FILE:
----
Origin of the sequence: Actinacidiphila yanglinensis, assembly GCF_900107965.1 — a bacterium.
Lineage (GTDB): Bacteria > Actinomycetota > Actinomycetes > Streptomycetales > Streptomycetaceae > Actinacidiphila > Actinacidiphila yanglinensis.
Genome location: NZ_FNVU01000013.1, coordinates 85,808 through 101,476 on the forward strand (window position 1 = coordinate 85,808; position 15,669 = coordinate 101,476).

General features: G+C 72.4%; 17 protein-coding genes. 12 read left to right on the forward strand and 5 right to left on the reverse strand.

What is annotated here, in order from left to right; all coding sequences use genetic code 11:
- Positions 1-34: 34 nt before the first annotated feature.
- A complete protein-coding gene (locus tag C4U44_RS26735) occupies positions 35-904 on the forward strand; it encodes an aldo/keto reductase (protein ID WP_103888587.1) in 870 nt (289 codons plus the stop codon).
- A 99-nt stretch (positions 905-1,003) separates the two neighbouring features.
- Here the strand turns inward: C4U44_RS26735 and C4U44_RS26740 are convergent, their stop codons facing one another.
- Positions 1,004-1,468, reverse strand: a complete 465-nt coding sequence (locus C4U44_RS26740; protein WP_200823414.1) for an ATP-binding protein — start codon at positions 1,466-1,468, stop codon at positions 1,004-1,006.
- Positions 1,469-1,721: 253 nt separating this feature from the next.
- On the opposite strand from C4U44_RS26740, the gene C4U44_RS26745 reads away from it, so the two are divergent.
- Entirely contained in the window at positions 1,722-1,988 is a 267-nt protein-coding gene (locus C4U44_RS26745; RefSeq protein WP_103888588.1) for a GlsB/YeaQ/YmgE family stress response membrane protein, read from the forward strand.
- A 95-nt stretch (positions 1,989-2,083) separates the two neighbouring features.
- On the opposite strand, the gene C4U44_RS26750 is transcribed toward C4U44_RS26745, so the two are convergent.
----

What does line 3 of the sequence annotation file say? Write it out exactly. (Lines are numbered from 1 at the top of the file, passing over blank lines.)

Genome location: NZ_FNVU01000013.1, coordinates 85,808 through 101,476 on the forward strand (window position 1 = coordinate 85,808; position 15,669 = coordinate 101,476).